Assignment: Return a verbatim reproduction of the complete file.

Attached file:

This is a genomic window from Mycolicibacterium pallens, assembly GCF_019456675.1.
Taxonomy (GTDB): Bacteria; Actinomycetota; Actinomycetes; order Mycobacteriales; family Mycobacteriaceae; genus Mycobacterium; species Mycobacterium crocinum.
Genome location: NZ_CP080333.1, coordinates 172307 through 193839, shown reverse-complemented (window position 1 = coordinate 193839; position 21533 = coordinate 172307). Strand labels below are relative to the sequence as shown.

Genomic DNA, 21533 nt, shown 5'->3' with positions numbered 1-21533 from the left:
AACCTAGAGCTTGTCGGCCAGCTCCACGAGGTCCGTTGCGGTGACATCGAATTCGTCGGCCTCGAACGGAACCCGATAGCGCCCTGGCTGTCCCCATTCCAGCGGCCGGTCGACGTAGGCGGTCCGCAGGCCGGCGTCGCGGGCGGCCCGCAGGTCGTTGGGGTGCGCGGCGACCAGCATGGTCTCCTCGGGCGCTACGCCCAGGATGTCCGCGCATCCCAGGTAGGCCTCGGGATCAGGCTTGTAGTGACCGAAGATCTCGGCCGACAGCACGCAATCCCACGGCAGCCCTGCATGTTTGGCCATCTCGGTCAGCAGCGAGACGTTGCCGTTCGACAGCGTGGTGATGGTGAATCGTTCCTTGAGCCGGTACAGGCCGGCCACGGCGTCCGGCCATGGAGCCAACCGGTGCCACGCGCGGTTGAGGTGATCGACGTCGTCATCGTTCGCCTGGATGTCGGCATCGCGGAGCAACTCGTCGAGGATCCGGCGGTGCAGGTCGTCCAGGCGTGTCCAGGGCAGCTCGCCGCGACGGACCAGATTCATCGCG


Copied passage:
This is a genomic window from Mycolicibacterium pallens, assembly GCF_019456675.1.
Taxonomy (GTDB): Bacteria; Actinomycetota; Actinomycetes; order Mycobacteriales; family Mycobacteriaceae; genus Mycobacterium; species Mycobacterium crocinum.
Genome location: NZ_CP080333.1, coordinates 172307 through 193839, shown reverse-complemented (window position 1 = coordinate 193839; position 21533 = coordinate 172307). Strand labels below are relative to the sequence as shown.

Genomic DNA, 21533 nt, shown 5'->3' with positions numbered 1-21533 from the left:
AACCTAGAGCTTGTCGGCCAGCTCCACGAGGTCCGTTGCGGTGACATCGAATTCGTCGGCCTCGAACGGAACCCGATAGCGCCCTGGCTGTCCCCATTCCAGCGGCCGGTCGACGTAGGCGGTCCGCAGGCCGGCGTCGCGGGCGGCCCGCAGGTCGTTGGGGTGCGCGGCGACCAGCATGGTCTCCTCGGGCGCTACGCCCAGGATGTCCGCGCATCCCAGGTAGGCCTCGGGATCAGGCTTGTAGTGACCGAAGATCTCGGCCGACAGCACGCAATCCCACGGCAGCCCTGCATGTTTGGCCATCTCGGTCAGCAGCGAGACGTTGCCGTTCGACAGCGTGGTGATGGTGAATCGTTCCTTGAGCCGGTACAGGCCGGCCACGGCGTCCGGCCATGGAGCCAACCGGTGCCACGCGCGGTTGAGGTGATCGACGTCGTCATCGTTCGCCTGGATGTCGGCATCGCGGAGCAACTCGTCGAGGATCCGGCGGTGCAGGTCGTCCAGGCGTGTCCAGGGCAGCTCGCCGCGACGGACCAGATTCATCGCG